George Russell 2022 Mercedes headshot

George Russell

George Russell’s debut season in a Silver Arrow was an overwhelming success, becoming a pole sitter and race winner, all whilst racing in an underperforming car alongside a 7-time world champion. 

The Norfolk-born racer was a serial championship winner on his march through the junior single-seater categories. He graduated to Formula 1 with Williams in 2019, and while that year was spent at the wrong end of the grid, Russell emerged with his reputation enhanced, something he’d continue to do throughout 2020 and 2021, where his qualifying performances outshone his team-mate and car, culminating in second place on the grid at Spa in 2021 — which earned him second place on the podium after the short race was run entirely behind the safety car.

Russell’s position as a Mercedes junior driver saw him stand in for Hamilton at the Sakhir Grand Prix when the world champion was struck by Covid. He qualified second behind team-mate Valtteri Bottas and took the lead, looking set for the win before a farcical pitstop error.

The following year, he was announced as Bottas’s replacement at the team for 2022.

Early racing career

A British and European champion in karts, Russell switched to cars in 2014 when racing in Formula Renault 2.0 and BRDC Formula 4. Fourth in F.Renault ALPS with Koiranen GP, the 16-year-old won the latter title thanks to five victories for reigning champions Lanan Racing, clinching the championship after a four-way decider at Snetterton. Russell’s successful first year in cars culminated in becoming the youngest driver to date to win the McLaren Autosport BRDC Award.

From the archive

He graduated to the European Formula 3 Championship in 2015 in a field that included Charles Leclerc, Alexander Albon, Lance Stroll and Antonio Giovinazzi. Armed with a Carlin Dallara-Volkswagen, Russell won the second race of the opening weekend at Silverstone but only finished on the podium twice more all year. Sixth in the final standings, Russell finished second in the F3 Masters at Zandvoort when beaten by team-mate Giovinazzi. He switched to Hitech GP for 2016 and counted victories at Pau and Spa-Francorchamps among his ten podium finishes as he claimed third overall.

Championship success in GP3 and Formula 2

Now part of Mercedes-Benz’s junior driver roster, Russell joined ART Grand Prix for the 2017 GP3 Series. He converted race one pole position into victory at the Red Bull Ring and Silverstone as he established himself at the top of the championship standings. Further victories in Belgium and Italy saw Russell ease to the title ahead of Albon. Mercedes also placed Russell with Force India as Friday test driver at the Brazilian and Abu Dhabi GPs as they evaluated him for the future.

Named Mercedes Formula 1 reserve driver for 2018, Russell remained with ART for that year’s graduation to F2. A late safety car denied victory in Baku’s Feature race but he charged through the field to win the following day’s Sprint. That was the first of seven victories as he beat Albon to another championship title.

Formula 1 with Williams

Russell used a PowerPoint presentation to help convince Williams of his credentials and he signed a two-year contract for the 2019 and 2020 F1 seasons. Unfortunately, the Williams FW42-Mercedes was late and proved to be the slowest car in the field when it was ready. That said, Russell out-qualified and normally out-raced team-mate Robert Kubica although 11th in Germany was as close as he came to scoring a championship point during his rookie season.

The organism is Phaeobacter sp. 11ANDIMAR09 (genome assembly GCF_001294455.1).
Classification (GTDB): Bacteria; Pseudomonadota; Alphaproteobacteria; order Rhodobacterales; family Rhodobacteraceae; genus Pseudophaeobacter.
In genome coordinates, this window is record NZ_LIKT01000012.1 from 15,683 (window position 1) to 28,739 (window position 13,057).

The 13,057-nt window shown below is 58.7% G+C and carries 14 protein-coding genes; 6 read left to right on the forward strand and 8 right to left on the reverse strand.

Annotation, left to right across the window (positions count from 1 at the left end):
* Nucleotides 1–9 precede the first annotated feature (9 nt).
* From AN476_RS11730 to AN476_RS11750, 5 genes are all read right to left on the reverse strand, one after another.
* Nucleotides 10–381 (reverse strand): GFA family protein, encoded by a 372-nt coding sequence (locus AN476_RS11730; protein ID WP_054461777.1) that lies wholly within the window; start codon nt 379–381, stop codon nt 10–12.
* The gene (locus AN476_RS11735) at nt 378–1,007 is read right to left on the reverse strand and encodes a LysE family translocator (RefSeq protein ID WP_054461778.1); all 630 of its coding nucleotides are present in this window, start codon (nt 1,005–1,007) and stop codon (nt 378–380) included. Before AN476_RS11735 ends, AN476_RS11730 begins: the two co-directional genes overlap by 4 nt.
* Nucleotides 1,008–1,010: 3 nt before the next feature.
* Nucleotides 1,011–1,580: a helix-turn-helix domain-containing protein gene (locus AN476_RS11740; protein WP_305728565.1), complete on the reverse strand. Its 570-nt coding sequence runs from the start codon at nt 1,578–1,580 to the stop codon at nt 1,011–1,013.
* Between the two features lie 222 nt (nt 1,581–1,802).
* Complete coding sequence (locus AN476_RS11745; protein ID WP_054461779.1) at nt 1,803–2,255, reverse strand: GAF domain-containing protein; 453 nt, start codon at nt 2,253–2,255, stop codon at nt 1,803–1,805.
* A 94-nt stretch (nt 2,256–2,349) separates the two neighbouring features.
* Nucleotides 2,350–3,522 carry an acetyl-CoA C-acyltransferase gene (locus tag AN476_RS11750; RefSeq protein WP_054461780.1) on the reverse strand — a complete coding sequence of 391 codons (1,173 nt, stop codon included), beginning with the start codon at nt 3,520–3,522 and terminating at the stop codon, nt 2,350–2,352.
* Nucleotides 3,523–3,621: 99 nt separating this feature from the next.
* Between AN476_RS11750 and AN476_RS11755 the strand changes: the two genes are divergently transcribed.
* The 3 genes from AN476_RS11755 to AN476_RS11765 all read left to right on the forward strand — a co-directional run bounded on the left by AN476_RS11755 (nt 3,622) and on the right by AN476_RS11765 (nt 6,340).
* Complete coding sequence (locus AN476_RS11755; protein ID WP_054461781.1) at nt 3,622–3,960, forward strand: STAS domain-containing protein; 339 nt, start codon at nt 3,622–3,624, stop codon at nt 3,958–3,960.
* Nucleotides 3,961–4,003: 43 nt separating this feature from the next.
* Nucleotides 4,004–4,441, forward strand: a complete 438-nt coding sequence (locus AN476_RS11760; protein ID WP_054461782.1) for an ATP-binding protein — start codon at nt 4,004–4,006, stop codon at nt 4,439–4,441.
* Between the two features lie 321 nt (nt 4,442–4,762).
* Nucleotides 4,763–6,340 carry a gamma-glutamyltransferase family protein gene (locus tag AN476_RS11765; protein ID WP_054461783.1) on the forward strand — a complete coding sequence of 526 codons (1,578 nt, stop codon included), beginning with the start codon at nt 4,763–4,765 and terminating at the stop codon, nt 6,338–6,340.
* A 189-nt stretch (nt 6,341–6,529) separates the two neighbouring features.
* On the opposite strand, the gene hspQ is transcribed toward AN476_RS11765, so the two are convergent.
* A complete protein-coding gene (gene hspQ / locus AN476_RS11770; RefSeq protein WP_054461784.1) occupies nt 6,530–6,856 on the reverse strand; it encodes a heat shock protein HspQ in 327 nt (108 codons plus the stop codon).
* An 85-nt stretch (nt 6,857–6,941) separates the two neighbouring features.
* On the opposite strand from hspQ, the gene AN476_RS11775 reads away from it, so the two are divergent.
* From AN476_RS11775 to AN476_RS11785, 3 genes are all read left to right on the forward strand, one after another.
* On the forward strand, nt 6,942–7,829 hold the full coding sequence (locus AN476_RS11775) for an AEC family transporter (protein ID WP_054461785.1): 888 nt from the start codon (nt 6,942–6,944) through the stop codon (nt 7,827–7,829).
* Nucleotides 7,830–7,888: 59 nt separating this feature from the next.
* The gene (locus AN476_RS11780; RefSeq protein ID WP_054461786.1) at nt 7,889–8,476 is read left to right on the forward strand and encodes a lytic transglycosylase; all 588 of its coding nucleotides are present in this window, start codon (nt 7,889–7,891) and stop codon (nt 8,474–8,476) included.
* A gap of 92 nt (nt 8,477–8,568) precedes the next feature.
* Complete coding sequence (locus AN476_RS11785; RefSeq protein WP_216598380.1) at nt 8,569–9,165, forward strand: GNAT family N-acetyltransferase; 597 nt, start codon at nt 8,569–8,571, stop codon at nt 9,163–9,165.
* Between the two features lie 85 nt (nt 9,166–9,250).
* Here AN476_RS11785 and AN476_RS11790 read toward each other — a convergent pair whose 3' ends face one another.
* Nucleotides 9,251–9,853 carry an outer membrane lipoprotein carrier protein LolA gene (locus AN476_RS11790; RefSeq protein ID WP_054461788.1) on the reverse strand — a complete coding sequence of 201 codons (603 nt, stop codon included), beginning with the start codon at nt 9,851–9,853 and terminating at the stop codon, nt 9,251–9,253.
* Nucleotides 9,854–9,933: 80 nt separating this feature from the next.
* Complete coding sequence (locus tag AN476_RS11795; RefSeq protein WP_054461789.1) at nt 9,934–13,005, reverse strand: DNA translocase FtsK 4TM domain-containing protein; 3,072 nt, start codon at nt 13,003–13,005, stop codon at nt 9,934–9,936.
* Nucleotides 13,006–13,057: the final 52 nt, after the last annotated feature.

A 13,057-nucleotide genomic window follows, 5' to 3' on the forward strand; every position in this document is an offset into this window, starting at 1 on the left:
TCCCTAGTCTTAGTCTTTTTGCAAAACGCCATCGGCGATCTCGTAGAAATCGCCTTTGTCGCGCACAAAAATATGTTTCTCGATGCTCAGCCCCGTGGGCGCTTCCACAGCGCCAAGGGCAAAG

2020 continued in a similar vein for Russell, but his highlight came at the penultimate race of the season after Lewis Hamilton tested positive for Covid-19 in the build-up. Russell chosen by Mercedes for one race and he gave a brilliant account of himself throughout the weekend. Despite sitting in the car for the first time on Friday, Russell finished just 0.062sec off of Valtteri Bottas’ pole position time, but race day cemented his case for a call-up in the future. The Briton seized the lead of the race at the first corner and controlled proceedings from there until a mistake by Mercedes took him out of the lead. A tyre mix-up in a double-stack pit stop required a further stop to rectify the mistake and dropped Russell to fifth, behind Bottas. A spectacular move on the Finn and passes on Lance Stroll and Esteban Ocon had him bearing down on leader Sergio Perez until a puncture with nine laps to go ended his victory hopes. He bounced back to finish ninth and earn his first F1 points, but his reputation had soared.

Russell stayed at Williams for the 2021 season but made it clear during the early phase of the season he intended to settle his future before the summer break. A crash with Valtteri Bottas at Imola fighting for position heightened tensions and speculation over the second Mercedes seat. Russell eventually admitted fault and apologised for his reaction to the incident having initially suggested Bottas had raced him differently due to the duo’s battle over the race seat for ’22.

The move to Mercedes 

As an accomplished Mercedes junior driver, Russell’s move into a Silver Arrow was inevitable and was announced during the summer break of the 2021 season.

His ‘Mr Saturday’ reputation transitioned into competent performances on Sunday’s too, securing top five finishes in his first nine grand prix.

His patience with the unruly W13 shone through, remaining positive about the team’s performance despite its inability to regularly compete for race wins. But his resilience finally paid off in Sao Paulo, where in a race weekend to remember, he reached the top step of the podium in both the sprint race and the grand prix. 

Russell’s consistent high level of performances eventually earned him fourth place in the drivers’ standings, becoming only the fourth driver to beat Lewis Hamilton as a team-mate. 

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